Nothing causes disability and death in young people more than traumatic brain injuries. Those from 0-19 are the highest risk group in the country when looking at TBIs. Every year, the stats from the Centers for Disease Control and Prevention show that 62,000 children end up in the hospital with brain injuries, while another 564,000 go to the emergency room and then are released. These head injuries come from playing sports, being involved in car accidents, being abused or attacked, falling down, and more.
Now that you know just how much of a danger this is, with thousands of children being injured every month, it's time to look at three huge ways a TBI can impact a child's life, even when he or she survives the incident.
1. Emotional issues
Many children deal with mood swings and other emotional issues. These can be tied to the trauma of being hurt or to the injury itself. Some children become anxious and depressed, others battle self-esteem issues or even become self-centered, and still others lose all motivation and drive. This change can be hard on the family, too, as family members may feel like they barely know the child anymore. The individual's personality can be completely altered, and these changes can last for life.
2. Physical issues
Physical disabilities are common after traumatic brain injuries. These can include problems with the major senses, such as issues hearing, seeing and speaking. They could also include a reduction in motor skills. Some children become fatigued far more easily when doing simple tasks, and others have issues with balance or headaches. In the most drastic cases, children can be temporarily or permanently paralyzed as a result of the injury. Even with rehab, the paralysis may never entirely go away. Children can be bound to wheelchairs and need life-long care.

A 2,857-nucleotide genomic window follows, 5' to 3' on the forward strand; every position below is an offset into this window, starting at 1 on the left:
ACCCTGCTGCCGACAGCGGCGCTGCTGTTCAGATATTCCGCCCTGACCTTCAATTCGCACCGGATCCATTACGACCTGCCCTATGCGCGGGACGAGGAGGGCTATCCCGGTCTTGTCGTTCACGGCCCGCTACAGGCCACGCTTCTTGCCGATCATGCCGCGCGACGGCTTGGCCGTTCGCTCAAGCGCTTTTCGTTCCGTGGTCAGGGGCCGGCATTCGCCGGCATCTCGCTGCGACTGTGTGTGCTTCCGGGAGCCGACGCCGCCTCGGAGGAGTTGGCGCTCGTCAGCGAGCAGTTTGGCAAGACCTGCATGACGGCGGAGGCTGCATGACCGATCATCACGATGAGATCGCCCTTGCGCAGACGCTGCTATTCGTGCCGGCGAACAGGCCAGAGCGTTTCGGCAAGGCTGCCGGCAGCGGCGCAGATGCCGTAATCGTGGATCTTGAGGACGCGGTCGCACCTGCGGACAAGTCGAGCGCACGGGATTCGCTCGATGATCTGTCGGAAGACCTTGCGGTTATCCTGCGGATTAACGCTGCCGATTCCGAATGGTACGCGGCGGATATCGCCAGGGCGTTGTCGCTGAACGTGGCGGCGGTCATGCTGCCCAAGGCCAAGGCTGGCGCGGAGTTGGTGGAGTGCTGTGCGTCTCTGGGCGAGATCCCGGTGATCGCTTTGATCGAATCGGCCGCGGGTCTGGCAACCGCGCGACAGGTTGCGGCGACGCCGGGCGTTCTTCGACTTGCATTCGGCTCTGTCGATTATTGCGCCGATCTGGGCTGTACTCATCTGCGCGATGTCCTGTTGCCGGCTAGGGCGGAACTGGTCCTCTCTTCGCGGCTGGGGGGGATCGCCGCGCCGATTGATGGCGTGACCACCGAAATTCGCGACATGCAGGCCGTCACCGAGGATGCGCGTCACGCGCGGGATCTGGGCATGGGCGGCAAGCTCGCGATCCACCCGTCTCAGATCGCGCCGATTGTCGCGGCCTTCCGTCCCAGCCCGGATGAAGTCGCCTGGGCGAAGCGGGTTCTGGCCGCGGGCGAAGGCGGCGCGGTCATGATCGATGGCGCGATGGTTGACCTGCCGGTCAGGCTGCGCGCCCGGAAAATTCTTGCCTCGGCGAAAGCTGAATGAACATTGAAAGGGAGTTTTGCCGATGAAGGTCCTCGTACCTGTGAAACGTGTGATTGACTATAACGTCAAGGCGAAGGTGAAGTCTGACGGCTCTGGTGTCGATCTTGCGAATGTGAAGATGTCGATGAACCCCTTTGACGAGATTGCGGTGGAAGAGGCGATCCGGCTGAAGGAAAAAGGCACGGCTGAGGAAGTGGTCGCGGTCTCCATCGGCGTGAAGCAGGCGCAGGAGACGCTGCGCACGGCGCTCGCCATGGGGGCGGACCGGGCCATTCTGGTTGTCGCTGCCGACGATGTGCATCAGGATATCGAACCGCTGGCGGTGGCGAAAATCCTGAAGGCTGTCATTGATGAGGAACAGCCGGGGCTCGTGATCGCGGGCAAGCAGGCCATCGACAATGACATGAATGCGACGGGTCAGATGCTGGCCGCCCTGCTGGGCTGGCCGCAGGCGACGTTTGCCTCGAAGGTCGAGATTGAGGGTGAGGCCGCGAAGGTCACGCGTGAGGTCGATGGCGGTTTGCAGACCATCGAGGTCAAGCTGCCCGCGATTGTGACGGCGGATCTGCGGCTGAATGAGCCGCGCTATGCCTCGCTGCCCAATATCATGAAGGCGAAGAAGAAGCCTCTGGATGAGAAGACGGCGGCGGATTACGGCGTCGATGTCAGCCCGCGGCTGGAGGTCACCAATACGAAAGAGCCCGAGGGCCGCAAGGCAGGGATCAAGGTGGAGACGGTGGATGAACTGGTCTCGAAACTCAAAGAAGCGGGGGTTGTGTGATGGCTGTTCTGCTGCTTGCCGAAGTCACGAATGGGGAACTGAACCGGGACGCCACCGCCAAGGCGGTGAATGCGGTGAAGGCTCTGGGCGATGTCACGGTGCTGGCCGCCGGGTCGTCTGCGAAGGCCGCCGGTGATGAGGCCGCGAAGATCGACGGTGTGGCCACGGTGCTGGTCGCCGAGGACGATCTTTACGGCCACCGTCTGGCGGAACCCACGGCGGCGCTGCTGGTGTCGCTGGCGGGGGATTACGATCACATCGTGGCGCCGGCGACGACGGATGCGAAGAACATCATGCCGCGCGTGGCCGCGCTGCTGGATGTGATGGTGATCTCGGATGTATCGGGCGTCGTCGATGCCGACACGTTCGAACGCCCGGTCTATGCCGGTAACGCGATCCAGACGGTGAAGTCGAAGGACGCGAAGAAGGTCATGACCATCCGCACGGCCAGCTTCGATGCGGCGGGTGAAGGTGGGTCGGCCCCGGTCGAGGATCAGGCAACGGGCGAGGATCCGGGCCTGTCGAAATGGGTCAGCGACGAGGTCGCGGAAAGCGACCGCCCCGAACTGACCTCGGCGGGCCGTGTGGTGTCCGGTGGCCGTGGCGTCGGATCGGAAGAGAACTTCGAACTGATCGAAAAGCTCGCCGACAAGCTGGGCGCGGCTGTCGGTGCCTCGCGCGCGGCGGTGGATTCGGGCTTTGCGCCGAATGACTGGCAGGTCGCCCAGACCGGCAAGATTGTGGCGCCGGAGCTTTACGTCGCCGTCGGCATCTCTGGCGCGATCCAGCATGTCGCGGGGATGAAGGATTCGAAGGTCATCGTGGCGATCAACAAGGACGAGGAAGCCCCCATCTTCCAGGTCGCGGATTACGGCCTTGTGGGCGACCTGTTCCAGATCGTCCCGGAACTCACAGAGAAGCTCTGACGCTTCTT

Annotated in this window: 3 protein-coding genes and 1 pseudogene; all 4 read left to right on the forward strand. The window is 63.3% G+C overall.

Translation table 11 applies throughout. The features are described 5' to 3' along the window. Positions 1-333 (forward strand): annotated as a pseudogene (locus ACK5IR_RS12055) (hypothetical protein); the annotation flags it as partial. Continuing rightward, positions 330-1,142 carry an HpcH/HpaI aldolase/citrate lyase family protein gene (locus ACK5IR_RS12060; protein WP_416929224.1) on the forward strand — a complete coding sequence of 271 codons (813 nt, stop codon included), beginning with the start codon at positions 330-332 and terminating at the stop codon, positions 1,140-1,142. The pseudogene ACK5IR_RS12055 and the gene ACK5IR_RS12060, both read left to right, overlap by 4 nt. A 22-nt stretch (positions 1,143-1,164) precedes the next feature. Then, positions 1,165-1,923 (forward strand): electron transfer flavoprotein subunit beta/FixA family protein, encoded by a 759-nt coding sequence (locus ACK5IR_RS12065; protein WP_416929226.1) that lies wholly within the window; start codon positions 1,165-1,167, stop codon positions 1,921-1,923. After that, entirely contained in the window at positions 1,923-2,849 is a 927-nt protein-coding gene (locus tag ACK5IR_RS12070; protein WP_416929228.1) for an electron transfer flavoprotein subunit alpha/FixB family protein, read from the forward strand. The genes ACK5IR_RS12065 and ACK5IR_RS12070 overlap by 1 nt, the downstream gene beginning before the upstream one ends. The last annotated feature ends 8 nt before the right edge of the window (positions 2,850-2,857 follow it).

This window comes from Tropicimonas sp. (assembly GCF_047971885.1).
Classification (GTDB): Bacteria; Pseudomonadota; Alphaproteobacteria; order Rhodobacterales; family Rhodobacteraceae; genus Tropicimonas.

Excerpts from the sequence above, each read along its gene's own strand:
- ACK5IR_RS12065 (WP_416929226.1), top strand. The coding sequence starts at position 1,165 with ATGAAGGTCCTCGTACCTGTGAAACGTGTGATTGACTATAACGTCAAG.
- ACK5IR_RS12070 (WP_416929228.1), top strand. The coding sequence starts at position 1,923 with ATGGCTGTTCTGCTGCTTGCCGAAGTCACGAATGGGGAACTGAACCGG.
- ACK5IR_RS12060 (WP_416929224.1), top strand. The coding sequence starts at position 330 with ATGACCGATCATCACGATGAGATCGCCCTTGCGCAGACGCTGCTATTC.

3. Cognitive issues
Brain injuries have a wide range of cognitive impacts, depending on the severity and the part of the brain that was hurt. Examples include trouble reading, trouble focusing on tasks, and issues with short-term and long-term memory. Someone who has been injured may struggle to find the right words, to express himself or herself, or simply to think at a "normal" rate. Some children have trouble with tasks that were once easy for them, like writing or planning ahead. A child's attention span could shrink notably and concentration could be impaired.
These are not all of the issues that can be seen after a TBI. As noted, the location and severity of the injury can make a huge difference, as can post-injury issues like swelling on the brain. However, these examples do help to show just how drastic the changes can be for a child and how they may last forever. If you are the parent of a child who was injured in this way, you must know what rights you have to compensation, especially when that child's quality of life has deteriorated and life-long care is needed.